"As a result, we're reviewing our policies and guidelines about requesting information from other agencies. We're also strengthening the privacy training for the teams involved in making those requests."
A spokeswoman for Customs said it had "reasonable grounds to believe that this was a bona fide investigation by ACC".
As a result, it handed over the details. She would not say what the grounds were, other than it was a request by ACC.
She said there were "many requests" each year which cited the Privacy Act exception.
Customs was now checking to see whether its processes for making information available remained "fit for purpose".
Lawyer John Miller, who specialises in ACC-related cases, said information-sharing agreements governed the transfer of personal information.
"If there's no information-sharing agreement, it should be very limited. If they are using that element of the Privacy Act, it should be very specific and justified."
Miller said it was a "worrying development" and ACC should simply have asked the claimant before trying other means to access his personal details.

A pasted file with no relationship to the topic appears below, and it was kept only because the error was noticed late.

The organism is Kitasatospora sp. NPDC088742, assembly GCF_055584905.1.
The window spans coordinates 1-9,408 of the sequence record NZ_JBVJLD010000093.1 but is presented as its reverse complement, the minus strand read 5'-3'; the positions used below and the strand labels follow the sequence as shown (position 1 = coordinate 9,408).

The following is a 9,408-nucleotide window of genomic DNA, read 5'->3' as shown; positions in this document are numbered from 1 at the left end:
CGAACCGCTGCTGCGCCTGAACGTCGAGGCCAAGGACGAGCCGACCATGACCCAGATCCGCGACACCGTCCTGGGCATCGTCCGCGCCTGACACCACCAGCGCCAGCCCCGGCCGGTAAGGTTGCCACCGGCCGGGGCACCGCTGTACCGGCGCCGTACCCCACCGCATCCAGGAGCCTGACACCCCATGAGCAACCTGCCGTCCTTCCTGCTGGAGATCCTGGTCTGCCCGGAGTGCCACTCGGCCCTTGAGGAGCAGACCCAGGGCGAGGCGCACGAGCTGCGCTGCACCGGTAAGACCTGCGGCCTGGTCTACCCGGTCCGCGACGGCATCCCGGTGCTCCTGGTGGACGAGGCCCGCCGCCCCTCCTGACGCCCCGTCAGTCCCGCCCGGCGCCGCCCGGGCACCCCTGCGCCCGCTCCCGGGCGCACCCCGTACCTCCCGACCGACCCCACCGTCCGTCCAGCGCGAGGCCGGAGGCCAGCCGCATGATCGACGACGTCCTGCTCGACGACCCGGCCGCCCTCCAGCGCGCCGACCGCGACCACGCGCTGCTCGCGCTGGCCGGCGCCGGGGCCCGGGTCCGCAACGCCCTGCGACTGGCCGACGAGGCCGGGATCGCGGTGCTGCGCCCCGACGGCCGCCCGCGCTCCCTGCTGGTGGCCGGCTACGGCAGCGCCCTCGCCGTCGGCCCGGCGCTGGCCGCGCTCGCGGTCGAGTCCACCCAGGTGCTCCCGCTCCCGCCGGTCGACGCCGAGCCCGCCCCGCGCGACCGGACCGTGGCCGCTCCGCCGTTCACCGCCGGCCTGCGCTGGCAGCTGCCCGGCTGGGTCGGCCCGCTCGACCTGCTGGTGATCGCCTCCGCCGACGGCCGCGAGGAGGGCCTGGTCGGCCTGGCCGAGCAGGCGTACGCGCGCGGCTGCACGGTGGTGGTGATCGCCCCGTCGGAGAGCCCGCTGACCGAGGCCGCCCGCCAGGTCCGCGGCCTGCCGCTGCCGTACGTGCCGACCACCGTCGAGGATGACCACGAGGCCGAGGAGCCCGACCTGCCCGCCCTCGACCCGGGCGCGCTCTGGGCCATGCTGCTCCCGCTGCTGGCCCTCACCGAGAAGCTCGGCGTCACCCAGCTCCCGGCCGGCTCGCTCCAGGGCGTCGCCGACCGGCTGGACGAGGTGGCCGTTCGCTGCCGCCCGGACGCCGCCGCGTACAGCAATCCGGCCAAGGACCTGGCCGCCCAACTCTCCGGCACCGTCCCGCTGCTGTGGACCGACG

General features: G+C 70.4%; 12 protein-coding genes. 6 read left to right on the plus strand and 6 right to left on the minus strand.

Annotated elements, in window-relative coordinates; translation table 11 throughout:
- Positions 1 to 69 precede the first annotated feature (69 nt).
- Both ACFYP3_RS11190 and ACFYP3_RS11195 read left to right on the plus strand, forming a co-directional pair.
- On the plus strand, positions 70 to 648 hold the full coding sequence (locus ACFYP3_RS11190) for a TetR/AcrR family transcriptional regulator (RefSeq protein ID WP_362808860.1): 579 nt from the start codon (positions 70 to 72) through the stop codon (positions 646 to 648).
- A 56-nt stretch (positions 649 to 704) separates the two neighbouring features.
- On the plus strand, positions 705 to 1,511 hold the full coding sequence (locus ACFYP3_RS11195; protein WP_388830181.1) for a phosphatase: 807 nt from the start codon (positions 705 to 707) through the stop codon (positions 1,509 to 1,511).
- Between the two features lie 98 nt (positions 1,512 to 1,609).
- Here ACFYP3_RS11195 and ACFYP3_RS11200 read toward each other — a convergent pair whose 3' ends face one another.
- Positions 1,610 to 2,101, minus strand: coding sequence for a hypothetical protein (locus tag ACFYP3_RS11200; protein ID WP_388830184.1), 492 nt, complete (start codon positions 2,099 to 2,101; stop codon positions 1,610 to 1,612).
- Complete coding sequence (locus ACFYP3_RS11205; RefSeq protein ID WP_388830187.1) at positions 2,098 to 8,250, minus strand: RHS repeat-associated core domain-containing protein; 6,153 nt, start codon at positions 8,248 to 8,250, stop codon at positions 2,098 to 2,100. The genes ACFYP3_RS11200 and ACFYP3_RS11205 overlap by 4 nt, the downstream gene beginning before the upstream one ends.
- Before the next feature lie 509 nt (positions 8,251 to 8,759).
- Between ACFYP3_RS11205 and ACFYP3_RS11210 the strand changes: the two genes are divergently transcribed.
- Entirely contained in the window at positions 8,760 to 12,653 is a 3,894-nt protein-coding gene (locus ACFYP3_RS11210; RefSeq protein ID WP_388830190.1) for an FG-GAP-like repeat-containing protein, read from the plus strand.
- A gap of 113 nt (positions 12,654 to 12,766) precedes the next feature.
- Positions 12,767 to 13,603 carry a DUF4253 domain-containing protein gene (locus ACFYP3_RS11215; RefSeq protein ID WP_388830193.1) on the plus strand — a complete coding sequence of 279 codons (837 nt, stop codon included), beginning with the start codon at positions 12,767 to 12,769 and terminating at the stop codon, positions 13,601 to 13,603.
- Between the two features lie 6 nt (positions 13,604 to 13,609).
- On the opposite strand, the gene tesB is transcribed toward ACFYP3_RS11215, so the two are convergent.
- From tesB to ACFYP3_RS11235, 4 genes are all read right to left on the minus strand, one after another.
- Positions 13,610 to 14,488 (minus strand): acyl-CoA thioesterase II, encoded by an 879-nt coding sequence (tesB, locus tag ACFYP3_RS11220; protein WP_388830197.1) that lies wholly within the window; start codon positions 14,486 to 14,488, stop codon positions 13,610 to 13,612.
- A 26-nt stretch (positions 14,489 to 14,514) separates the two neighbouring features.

The Office of the Privacy Commissioner had previously raised concerns about the manoeuvre being used to access private information.
A spokesman for the office said there were no requirements for government agencies to declare how often they used the "maintenance of the law" exception to gain people's information.
As a result, nobody had any idea how often it was used or how widespread the practice was.
The spokesman said the exception was not "a positive power to seek information", meaning it could not be used to compel release of personal details.
Instead, it required the holder of the information to make a judgment whether there were "reasonable grounds" to provide the information.
The Privacy Commissioner recently published a report into a transparency pilot project which saw government agencies declaring the use of such "requests for information".
Its report on the project included the statement "law enforcement agencies should be monitoring, auditing, and reporting on the use of the information gathering powers".